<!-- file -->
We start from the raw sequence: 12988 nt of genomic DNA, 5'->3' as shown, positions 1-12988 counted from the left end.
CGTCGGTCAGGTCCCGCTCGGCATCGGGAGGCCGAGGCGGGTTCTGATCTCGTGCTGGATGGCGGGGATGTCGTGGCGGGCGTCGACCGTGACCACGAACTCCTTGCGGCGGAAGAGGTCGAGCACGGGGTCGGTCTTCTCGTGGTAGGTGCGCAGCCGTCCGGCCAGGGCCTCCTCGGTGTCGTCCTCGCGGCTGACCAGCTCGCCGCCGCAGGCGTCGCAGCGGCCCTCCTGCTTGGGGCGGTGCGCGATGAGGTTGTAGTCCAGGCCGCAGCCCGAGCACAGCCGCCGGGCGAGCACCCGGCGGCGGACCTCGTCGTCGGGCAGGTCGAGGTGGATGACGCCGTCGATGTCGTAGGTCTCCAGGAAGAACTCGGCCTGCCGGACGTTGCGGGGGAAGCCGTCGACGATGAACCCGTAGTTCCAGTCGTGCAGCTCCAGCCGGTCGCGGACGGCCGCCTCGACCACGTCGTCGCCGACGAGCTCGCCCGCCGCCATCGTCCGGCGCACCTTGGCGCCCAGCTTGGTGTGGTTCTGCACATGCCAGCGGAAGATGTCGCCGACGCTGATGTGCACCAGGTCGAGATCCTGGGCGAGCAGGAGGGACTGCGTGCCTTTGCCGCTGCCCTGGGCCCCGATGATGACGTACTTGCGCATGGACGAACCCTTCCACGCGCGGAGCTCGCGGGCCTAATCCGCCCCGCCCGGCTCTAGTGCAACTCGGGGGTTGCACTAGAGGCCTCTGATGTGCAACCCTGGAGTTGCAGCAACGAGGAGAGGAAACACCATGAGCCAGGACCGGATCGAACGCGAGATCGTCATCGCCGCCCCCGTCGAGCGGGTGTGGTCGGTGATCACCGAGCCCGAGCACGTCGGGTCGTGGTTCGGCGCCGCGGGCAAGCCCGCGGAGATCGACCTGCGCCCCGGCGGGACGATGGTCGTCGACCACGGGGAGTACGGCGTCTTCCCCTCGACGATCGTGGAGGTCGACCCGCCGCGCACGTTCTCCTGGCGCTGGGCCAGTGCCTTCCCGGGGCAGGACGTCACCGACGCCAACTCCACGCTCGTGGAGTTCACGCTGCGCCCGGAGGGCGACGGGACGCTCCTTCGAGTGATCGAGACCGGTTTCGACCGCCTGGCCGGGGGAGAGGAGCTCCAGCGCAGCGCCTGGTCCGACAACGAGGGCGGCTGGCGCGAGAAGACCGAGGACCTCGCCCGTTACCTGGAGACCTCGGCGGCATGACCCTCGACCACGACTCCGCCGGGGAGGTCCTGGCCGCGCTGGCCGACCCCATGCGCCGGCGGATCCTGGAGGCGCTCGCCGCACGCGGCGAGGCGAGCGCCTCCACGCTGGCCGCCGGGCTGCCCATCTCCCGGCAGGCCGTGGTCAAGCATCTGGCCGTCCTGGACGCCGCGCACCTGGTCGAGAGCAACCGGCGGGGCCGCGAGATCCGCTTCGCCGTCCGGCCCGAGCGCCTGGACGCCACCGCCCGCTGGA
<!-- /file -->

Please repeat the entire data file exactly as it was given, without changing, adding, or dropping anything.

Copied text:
We start from the raw sequence: 12988 nt of genomic DNA, 5'->3' as shown, positions 1-12988 counted from the left end.
CGTCGGTCAGGTCCCGCTCGGCATCGGGAGGCCGAGGCGGGTTCTGATCTCGTGCTGGATGGCGGGGATGTCGTGGCGGGCGTCGACCGTGACCACGAACTCCTTGCGGCGGAAGAGGTCGAGCACGGGGTCGGTCTTCTCGTGGTAGGTGCGCAGCCGTCCGGCCAGGGCCTCCTCGGTGTCGTCCTCGCGGCTGACCAGCTCGCCGCCGCAGGCGTCGCAGCGGCCCTCCTGCTTGGGGCGGTGCGCGATGAGGTTGTAGTCCAGGCCGCAGCCCGAGCACAGCCGCCGGGCGAGCACCCGGCGGCGGACCTCGTCGTCGGGCAGGTCGAGGTGGATGACGCCGTCGATGTCGTAGGTCTCCAGGAAGAACTCGGCCTGCCGGACGTTGCGGGGGAAGCCGTCGACGATGAACCCGTAGTTCCAGTCGTGCAGCTCCAGCCGGTCGCGGACGGCCGCCTCGACCACGTCGTCGCCGACGAGCTCGCCCGCCGCCATCGTCCGGCGCACCTTGGCGCCCAGCTTGGTGTGGTTCTGCACATGCCAGCGGAAGATGTCGCCGACGCTGATGTGCACCAGGTCGAGATCCTGGGCGAGCAGGAGGGACTGCGTGCCTTTGCCGCTGCCCTGGGCCCCGATGATGACGTACTTGCGCATGGACGAACCCTTCCACGCGCGGAGCTCGCGGGCCTAATCCGCCCCGCCCGGCTCTAGTGCAACTCGGGGGTTGCACTAGAGGCCTCTGATGTGCAACCCTGGAGTTGCAGCAACGAGGAGAGGAAACACCATGAGCCAGGACCGGATCGAACGCGAGATCGTCATCGCCGCCCCCGTCGAGCGGGTGTGGTCGGTGATCACCGAGCCCGAGCACGTCGGGTCGTGGTTCGGCGCCGCGGGCAAGCCCGCGGAGATCGACCTGCGCCCCGGCGGGACGATGGTCGTCGACCACGGGGAGTACGGCGTCTTCCCCTCGACGATCGTGGAGGTCGACCCGCCGCGCACGTTCTCCTGGCGCTGGGCCAGTGCCTTCCCGGGGCAGGACGTCACCGACGCCAACTCCACGCTCGTGGAGTTCACGCTGCGCCCGGAGGGCGACGGGACGCTCCTTCGAGTGATCGAGACCGGTTTCGACCGCCTGGCCGGGGGAGAGGAGCTCCAGCGCAGCGCCTGGTCCGACAACGAGGGCGGCTGGCGCGAGAAGACCGAGGACCTCGCCCGTTACCTGGAGACCTCGGCGGCATGACCCTCGACCACGACTCCGCCGGGGAGGTCCTGGCCGCGCTGGCCGACCCCATGCGCCGGCGGATCCTGGAGGCGCTCGCCGCACGCGGCGAGGCGAGCGCCTCCACGCTGGCCGCCGGGCTGCCCATCTCCCGGCAGGCCGTGGTCAAGCATCTGGCCGTCCTGGACGCCGCGCACCTGGTCGAGAGCAACCGGCGGGGCCGCGAGATCCGCTTCGCCGTCCGGCCCGAGCGCCTGGACGCCACCGCCCGCTGGA